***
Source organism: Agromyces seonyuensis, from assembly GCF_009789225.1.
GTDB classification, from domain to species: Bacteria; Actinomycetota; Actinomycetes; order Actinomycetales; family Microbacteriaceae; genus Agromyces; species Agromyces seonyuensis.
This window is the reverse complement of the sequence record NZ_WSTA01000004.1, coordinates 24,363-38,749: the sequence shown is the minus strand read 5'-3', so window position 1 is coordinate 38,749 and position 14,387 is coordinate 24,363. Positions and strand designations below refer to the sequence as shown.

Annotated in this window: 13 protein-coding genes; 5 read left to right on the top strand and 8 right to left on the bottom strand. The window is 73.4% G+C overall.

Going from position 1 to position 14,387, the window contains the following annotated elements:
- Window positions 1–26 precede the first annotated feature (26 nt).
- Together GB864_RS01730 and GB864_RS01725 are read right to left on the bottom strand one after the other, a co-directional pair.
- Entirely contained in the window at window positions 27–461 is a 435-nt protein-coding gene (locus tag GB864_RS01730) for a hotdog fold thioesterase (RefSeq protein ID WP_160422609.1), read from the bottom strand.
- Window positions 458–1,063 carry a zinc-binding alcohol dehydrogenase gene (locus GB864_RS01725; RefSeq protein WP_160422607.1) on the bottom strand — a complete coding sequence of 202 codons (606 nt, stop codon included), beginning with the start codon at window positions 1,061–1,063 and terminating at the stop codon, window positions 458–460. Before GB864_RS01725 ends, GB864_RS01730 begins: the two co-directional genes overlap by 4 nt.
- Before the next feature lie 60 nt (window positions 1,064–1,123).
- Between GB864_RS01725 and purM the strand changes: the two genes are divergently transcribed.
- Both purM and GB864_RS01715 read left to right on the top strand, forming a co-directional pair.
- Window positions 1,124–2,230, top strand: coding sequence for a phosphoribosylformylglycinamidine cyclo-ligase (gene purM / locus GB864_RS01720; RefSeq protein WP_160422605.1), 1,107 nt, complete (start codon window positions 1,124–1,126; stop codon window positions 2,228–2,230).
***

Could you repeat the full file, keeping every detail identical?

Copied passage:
Source organism: Agromyces seonyuensis, from assembly GCF_009789225.1.
GTDB classification, from domain to species: Bacteria; Actinomycetota; Actinomycetes; order Actinomycetales; family Microbacteriaceae; genus Agromyces; species Agromyces seonyuensis.
This window is the reverse complement of the sequence record NZ_WSTA01000004.1, coordinates 24,363-38,749: the sequence shown is the minus strand read 5'-3', so window position 1 is coordinate 38,749 and position 14,387 is coordinate 24,363. Positions and strand designations below refer to the sequence as shown.

Annotated in this window: 13 protein-coding genes; 5 read left to right on the top strand and 8 right to left on the bottom strand. The window is 73.4% G+C overall.

Going from position 1 to position 14,387, the window contains the following annotated elements:
- Window positions 1–26 precede the first annotated feature (26 nt).
- Together GB864_RS01730 and GB864_RS01725 are read right to left on the bottom strand one after the other, a co-directional pair.
- Entirely contained in the window at window positions 27–461 is a 435-nt protein-coding gene (locus tag GB864_RS01730) for a hotdog fold thioesterase (RefSeq protein ID WP_160422609.1), read from the bottom strand.
- Window positions 458–1,063 carry a zinc-binding alcohol dehydrogenase gene (locus GB864_RS01725; RefSeq protein WP_160422607.1) on the bottom strand — a complete coding sequence of 202 codons (606 nt, stop codon included), beginning with the start codon at window positions 1,061–1,063 and terminating at the stop codon, window positions 458–460. Before GB864_RS01725 ends, GB864_RS01730 begins: the two co-directional genes overlap by 4 nt.
- Before the next feature lie 60 nt (window positions 1,064–1,123).
- Between GB864_RS01725 and purM the strand changes: the two genes are divergently transcribed.
- Both purM and GB864_RS01715 read left to right on the top strand, forming a co-directional pair.
- Window positions 1,124–2,230, top strand: coding sequence for a phosphoribosylformylglycinamidine cyclo-ligase (gene purM / locus GB864_RS01720; RefSeq protein WP_160422605.1), 1,107 nt, complete (start codon window positions 1,124–1,126; stop codon window positions 2,228–2,230).